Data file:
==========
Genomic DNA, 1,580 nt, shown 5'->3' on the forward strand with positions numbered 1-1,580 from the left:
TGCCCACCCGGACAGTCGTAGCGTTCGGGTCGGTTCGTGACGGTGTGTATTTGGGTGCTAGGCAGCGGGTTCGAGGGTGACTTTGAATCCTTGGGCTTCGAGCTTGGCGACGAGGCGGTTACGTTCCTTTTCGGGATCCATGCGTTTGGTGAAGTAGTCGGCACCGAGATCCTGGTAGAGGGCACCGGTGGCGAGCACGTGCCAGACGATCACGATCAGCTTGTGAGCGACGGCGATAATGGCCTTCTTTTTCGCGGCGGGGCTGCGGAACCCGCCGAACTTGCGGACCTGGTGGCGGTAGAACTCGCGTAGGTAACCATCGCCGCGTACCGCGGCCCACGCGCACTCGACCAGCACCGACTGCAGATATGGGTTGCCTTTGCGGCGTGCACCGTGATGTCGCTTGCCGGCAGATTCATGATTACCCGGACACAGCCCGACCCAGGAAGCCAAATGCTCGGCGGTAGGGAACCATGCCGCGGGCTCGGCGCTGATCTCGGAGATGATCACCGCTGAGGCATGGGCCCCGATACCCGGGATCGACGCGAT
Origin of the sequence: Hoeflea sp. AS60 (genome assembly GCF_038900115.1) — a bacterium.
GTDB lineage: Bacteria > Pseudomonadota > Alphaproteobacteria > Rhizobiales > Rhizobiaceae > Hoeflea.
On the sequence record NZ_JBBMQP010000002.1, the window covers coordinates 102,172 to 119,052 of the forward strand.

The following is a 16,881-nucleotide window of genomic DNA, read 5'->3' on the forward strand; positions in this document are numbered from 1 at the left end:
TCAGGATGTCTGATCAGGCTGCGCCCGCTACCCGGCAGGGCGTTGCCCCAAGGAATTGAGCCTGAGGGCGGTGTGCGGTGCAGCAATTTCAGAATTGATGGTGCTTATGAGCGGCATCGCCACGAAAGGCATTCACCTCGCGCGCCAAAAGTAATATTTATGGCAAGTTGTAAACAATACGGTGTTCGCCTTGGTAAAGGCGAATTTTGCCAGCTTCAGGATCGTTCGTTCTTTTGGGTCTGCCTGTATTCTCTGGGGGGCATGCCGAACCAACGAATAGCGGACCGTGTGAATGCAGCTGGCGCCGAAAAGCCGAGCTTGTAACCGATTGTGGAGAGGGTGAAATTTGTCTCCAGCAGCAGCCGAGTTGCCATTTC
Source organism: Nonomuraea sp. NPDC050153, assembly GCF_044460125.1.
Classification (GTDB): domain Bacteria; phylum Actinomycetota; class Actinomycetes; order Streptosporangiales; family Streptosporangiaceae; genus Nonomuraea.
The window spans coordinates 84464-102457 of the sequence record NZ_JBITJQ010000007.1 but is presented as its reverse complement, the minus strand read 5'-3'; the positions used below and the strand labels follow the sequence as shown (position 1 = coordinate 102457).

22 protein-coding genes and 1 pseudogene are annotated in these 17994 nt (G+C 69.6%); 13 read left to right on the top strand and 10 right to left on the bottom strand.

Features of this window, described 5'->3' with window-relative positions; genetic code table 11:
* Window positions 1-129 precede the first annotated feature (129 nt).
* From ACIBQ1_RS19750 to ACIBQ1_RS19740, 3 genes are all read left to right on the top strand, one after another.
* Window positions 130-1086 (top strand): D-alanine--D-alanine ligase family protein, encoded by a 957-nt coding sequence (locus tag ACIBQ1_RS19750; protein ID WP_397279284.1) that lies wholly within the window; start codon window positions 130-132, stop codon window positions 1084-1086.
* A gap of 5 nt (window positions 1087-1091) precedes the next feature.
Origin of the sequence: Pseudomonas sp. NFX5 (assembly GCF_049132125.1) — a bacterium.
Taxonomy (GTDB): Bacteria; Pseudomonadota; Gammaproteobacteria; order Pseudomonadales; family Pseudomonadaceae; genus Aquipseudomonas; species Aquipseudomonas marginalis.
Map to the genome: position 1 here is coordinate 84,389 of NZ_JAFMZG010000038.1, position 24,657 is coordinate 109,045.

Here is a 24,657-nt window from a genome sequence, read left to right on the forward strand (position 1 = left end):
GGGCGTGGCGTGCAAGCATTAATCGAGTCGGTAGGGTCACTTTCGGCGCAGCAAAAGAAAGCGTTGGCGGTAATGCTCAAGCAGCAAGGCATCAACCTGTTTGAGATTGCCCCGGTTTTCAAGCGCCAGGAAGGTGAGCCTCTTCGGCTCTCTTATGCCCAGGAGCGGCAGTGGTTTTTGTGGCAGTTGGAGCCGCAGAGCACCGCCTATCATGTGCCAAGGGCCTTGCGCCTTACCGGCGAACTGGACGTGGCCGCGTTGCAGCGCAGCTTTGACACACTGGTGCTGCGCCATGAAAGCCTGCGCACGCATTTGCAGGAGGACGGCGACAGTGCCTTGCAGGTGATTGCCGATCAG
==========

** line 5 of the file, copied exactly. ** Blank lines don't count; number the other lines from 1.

On the sequence record NZ_JBBMQP010000002.1, the window covers coordinates 102,172 to 119,052 of the forward strand.